In this collection, Schevill brings together a series of poems that he has been working on since his first book was published in 1947. Diverse characters, both real and imaginary, reveal fantasies of American life and history. The dramatic voices of the characters contrast with the subjective voice of the narrator as he moves through time and space, remembering and anticipating.
E. L. Mayo was a quiet poet who embraced obscurity almost as a condition for his intellectual freedom. Still, a few discerning critics noticed. David Daiches has said that “Mayo’s poems … pretend to be simple prose–like utterances, whereas in fact the best of them contain an echoing poetic meaning which begins to relase itself a split second after we have read the words.”
Kenneth Rexroth wrote: “Janet Lewis uses reason to veil and adorn the flesh of feeling and intuition. This is the way the greatest poetry has always been written.” The poems in this collection range over a period of 60 years. The style is spare, direct, cutting to the core of subject. Richness of intelligence and a concern for the human has also characterized every phase of Lewis’ development.
Lucien Stryk’s poetry is spare and quiet, but intensely powerful. Selected Poems brings together nearly all his published work, including all the poems from Notes for a Guidebook, The Pit and Other Poems, and Awakening, as well as new and previously uncollected poems.
For more than 30 years Thomas McGrath has held a special place among American poets. His lyric and rhapsodic strengths are unequalled. His use of rhetoric and of the sonorities of poetic speech have been compared to Hart Crane and Dylan Thomas. McGrath's work has become more significant in recent years, as a new generation of pets with intense political concerns have discovered his work.
The sharpness of Lucien Stryk’s poetry is made of simple things—frost on a windowpane at morning, ducks moving across a pond, an argument flailing in the distance, a neighbor's fuss over his lawn—set down in a language that is at once direct and powerful. Awakening is, in large part, an approach to what is most familiar by a poet whose language and poetic attention have found their own maturity.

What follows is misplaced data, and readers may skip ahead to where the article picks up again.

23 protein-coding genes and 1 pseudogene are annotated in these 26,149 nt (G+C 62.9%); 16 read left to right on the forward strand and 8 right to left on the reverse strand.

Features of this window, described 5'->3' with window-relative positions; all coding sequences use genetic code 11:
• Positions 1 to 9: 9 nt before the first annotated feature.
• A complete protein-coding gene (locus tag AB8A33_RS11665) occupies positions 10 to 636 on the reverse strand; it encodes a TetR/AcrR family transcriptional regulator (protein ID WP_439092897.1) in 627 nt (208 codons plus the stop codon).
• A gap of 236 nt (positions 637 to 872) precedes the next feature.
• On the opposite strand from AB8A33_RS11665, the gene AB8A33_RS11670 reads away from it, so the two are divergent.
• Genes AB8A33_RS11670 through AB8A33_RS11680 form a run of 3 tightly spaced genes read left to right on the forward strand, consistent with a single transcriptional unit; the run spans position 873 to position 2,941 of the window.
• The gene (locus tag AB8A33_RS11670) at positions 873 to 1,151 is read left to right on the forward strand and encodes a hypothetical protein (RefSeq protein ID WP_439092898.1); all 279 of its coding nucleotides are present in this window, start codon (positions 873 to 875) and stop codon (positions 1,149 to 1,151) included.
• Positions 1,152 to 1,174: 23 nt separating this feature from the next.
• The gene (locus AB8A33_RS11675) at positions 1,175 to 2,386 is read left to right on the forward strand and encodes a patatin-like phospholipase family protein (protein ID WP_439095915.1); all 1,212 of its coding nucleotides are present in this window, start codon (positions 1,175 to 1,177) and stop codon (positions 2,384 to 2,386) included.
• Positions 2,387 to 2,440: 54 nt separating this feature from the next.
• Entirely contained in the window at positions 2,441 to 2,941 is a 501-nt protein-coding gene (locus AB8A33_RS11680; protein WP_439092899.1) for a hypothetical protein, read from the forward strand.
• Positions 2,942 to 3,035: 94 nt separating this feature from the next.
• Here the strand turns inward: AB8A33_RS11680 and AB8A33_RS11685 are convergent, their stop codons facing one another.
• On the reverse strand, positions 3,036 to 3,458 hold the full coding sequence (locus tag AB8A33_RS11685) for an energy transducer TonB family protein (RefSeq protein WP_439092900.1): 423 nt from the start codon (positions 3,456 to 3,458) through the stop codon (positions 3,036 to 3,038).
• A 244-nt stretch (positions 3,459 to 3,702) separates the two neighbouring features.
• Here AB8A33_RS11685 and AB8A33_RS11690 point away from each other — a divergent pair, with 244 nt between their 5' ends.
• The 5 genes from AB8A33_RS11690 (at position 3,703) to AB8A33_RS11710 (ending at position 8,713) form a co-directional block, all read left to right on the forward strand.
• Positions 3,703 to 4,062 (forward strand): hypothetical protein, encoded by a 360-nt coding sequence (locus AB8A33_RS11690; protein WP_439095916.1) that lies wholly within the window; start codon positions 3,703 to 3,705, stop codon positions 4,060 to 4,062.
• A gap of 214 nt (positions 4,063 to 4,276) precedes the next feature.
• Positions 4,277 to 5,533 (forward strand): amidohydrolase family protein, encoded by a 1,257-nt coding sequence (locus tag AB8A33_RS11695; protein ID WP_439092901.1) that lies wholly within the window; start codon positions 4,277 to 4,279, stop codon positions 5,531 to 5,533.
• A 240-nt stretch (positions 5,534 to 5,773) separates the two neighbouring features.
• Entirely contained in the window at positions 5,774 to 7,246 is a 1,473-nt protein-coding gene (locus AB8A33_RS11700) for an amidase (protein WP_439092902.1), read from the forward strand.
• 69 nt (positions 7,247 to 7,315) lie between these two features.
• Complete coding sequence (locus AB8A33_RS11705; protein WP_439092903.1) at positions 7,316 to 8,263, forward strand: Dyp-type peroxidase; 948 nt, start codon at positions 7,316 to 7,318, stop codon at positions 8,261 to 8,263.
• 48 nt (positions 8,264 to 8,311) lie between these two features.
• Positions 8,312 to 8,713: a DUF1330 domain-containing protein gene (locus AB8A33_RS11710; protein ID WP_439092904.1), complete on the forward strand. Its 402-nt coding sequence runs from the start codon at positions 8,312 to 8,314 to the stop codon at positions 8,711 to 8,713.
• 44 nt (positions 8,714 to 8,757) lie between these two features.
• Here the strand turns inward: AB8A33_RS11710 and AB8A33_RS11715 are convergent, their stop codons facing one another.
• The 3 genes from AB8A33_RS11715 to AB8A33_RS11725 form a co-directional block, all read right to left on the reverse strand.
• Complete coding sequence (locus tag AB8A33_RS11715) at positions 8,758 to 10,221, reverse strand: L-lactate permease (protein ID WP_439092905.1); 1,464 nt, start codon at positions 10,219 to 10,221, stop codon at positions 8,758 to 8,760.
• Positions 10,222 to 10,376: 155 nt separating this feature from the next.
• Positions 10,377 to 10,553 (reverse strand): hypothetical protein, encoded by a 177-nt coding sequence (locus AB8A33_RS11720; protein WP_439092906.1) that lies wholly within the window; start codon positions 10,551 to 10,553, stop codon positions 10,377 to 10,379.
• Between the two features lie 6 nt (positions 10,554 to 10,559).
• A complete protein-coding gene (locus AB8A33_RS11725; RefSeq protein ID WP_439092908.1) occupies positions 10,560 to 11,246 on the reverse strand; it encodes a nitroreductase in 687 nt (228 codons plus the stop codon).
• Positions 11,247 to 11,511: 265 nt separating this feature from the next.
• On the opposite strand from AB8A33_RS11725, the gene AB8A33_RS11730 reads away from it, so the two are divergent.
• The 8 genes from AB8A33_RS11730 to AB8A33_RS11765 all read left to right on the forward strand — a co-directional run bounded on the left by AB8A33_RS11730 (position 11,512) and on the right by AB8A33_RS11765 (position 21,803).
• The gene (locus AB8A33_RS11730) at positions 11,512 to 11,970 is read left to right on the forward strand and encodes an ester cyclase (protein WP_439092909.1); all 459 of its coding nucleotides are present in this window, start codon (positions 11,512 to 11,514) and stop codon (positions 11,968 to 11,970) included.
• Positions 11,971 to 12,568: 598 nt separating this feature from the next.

The Complete Works of Robert Browning, Volume III
· With Variant Readings and Annotations
· By Robert Browning
· Edited by Roma A. King Jr., Morse Peckham, Park Honan, Donald Smalley, and John Hulsman
In seventeen volumes, copublished with Baylor University, this acclaimed series features annotated texts of all of Robert Browning’s known writing. The series encompasses autobiography as well as influences bearing on Browning’s life and career and aspects of Victorian thought and culture.
In seventeen volumes, copublished with Baylor University, this acclaimed series features annotated texts of all of Robert Browning’s known writing. The series encompasses autobiography as well as influences bearing on Browning’s life and career and aspects of Victorian thought and culture. Volume II contains Browning’s play, Strafford: An Historical Tragedy (1837), and the long poem, Sordello (1840).
This unique collection of poems, translated by more than forty major contemporary American poets, grew out of a project of the Poetry Center of the New York YMHA supported by the Bollingen Foundation and under the direction of Miss Elizabeth Kray. The purpose was two-fold: “to stimulate the art of translation” and to open “the flow of foreign poetry into native English current.”
In seventeen volumes, copublished with Baylor University, this acclaimed series features annotated texts of all of Robert Browning’s known writing. The series encompasses autobiography as well as influences bearing on Browning’s life and career and aspects of Victorian thought and culture. Volume I contains two dramatic poems, Pauline; A Fragment of a Confession and Paracelsus, along with a sonnet, “Eyes Calm Beside Thee.”
With Forms of Discover, Yvor Winters completes his critical canon. The distinguished poet-critic defines by analysis and example the development of the method that he has called “post-Symbolist.” Starting with the styles of the English Renaissance, Winters discusses at length the felicities and shortcomings of these traditions, the main defect being that sensory imagery was little more than ornament.
Yvor Winters has here collected, with an introduction, the major critical works—Primitivism and Decadence, Maule’s Curse, and The Anatomy of Nonsense—of the period in which he worked out his famous and influential critical position. The works together show an integrated position which illuminates the force and importance of the individual essays. With The Function of Criticism, a subsequent collection, In Defense of Reason provides an incomparable body of critical writing.